The Full Story: A Personal Journey

This blog post has been rambling around in my head for almost a week now.  Not in a “Yeah, I’m so excited about writing this!” kind of way but in a “This is really important and I hope I get it right.” kind of way.  This might be a bit jumbled but please stick with me.

I got a call from a Seattle nanny friend at the beginning of the week who reluctantly shared with me that a Seattle nanny business owner has posted on different occasions in the local nanny group she runs that I no longer work as a nanny because I was accused of abuse.  The not-subtle implication being that I was guilty and therefore could no longer work with children.  That is absolutely not true.  I’ve spent the week trying to figure out what my response should be or if I should respond at all.  I do feel this needs a response so here it goes.

I was accused of abuse (and I’ll give some background in a bit) by a former employer when I requested then insisted that I be paid the severance that I was owed.  The “logic” was that I wasn’t owed severance if I was fired for cause so they created cause. I was actually fired because Grandma closed her restaurant and was taking over full-time childcare at the end of the week.  Of course there are deeper, more complicated reasons why they took that action that springs from the emotional dysfunction of the employer but I don’t want to delve into that here.  That would require a book length entry.  I think all of us know at least one person who lives in that type of dysfunction.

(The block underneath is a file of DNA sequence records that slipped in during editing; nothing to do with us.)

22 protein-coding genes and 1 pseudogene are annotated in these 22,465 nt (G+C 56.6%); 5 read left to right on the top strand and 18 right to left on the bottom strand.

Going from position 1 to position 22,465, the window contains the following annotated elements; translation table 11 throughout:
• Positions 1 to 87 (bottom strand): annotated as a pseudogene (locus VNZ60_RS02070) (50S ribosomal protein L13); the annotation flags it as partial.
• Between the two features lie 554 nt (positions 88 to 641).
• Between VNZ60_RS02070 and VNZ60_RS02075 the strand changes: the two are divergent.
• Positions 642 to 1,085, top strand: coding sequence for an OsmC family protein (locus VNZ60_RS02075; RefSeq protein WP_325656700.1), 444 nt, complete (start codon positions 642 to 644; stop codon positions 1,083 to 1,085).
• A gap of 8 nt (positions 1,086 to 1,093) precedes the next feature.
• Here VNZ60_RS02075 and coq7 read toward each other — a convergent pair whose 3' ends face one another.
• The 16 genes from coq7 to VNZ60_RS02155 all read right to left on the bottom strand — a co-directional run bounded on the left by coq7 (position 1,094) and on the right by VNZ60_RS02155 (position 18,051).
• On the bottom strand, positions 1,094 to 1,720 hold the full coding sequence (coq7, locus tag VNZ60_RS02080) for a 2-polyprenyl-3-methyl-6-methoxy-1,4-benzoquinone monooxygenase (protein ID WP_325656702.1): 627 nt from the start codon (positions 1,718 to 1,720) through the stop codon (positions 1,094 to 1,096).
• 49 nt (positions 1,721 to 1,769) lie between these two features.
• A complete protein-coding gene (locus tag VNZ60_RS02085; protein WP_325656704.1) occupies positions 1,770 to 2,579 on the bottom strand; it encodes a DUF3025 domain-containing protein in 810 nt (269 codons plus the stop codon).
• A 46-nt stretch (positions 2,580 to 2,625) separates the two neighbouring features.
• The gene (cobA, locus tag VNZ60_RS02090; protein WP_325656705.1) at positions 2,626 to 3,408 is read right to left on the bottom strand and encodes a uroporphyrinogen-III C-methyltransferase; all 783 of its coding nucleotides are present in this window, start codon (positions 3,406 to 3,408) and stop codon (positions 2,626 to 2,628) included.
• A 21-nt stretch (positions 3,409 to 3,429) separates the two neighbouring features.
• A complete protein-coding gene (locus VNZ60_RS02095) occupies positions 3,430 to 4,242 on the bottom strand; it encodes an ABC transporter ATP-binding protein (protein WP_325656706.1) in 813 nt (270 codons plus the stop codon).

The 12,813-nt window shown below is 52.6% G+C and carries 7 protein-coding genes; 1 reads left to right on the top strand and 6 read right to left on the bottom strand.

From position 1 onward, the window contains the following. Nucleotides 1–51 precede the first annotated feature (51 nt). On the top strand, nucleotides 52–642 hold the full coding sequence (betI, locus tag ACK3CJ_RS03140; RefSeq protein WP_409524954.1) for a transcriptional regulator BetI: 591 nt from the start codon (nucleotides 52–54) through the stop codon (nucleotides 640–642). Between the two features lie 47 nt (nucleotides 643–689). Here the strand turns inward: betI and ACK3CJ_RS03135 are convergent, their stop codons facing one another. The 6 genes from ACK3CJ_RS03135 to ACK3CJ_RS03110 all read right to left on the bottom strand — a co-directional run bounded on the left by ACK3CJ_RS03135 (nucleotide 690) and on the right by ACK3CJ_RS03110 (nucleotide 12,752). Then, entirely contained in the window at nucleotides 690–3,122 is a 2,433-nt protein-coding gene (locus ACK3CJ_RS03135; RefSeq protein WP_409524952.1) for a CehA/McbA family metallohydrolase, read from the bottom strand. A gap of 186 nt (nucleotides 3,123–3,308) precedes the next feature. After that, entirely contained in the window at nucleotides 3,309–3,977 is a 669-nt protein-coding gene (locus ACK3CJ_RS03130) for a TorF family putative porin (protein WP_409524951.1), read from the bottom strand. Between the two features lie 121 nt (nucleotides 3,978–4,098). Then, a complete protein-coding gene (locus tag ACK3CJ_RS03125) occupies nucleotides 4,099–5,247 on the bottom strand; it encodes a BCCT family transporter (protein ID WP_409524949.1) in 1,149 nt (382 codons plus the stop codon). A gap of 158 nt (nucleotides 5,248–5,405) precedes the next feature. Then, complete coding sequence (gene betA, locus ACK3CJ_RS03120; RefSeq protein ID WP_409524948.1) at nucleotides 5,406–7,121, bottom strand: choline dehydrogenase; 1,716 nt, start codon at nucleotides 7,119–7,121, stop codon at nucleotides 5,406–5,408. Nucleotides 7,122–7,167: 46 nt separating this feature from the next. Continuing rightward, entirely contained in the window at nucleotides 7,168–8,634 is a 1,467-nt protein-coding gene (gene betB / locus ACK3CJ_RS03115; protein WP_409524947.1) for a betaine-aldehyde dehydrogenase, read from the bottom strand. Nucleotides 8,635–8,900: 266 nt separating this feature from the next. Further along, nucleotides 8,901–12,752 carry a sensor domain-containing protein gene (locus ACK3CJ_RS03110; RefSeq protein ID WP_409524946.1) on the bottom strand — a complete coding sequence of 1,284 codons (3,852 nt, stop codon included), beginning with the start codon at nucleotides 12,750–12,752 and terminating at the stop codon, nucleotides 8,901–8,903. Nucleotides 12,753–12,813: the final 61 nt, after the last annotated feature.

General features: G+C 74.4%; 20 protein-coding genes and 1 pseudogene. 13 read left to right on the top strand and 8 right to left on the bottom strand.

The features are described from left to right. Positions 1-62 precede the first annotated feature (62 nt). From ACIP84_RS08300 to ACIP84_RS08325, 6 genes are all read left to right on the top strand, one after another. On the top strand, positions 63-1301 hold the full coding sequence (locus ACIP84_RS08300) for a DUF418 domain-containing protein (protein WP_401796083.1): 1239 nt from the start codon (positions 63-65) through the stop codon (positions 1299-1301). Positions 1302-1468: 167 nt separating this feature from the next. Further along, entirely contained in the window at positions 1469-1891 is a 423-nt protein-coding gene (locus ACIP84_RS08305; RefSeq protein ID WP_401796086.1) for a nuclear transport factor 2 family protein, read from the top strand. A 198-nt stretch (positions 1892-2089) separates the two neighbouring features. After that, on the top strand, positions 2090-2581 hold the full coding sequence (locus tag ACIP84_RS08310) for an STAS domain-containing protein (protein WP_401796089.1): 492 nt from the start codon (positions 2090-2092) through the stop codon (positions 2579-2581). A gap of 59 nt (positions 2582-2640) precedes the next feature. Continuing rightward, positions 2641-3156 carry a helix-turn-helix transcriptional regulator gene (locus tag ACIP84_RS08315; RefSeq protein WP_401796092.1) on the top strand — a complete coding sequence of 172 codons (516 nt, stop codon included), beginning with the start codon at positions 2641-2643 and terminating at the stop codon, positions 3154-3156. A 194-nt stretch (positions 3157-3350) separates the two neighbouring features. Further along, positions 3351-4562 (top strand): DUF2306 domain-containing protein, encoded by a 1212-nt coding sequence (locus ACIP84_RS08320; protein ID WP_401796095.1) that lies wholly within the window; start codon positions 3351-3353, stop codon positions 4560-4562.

I cannot begin to explain my feelings around this accusation and the resulting court battle that lasted 2 plus years.  Words have never been able to capture the depth of the ordeal.  It was a devastating event and the most difficult experience of my adult life.  I can thankfully say that time and a whole lot of emotional work have given me a different perspective and (mostly) peace around what happened. 

Let me talk a bit about why I’m writing about this.  I’ve spent days debating if I should address this or just let it go.  If I respond to it, am I playing into her bid for attention?  If I don’t respond will people take that as an admission of guilt?  What about just taking the high road?  The hardest part of this past week has been trying to answer those questions which was actually wonderfully surprising to me.  Don’t get me wrong.  I’m annoyed and frustrated at this woman’s actions but they didn’t throw me back into the emotional drama of the court case.  It makes me realize how far I’ve come and how much I’ve healed.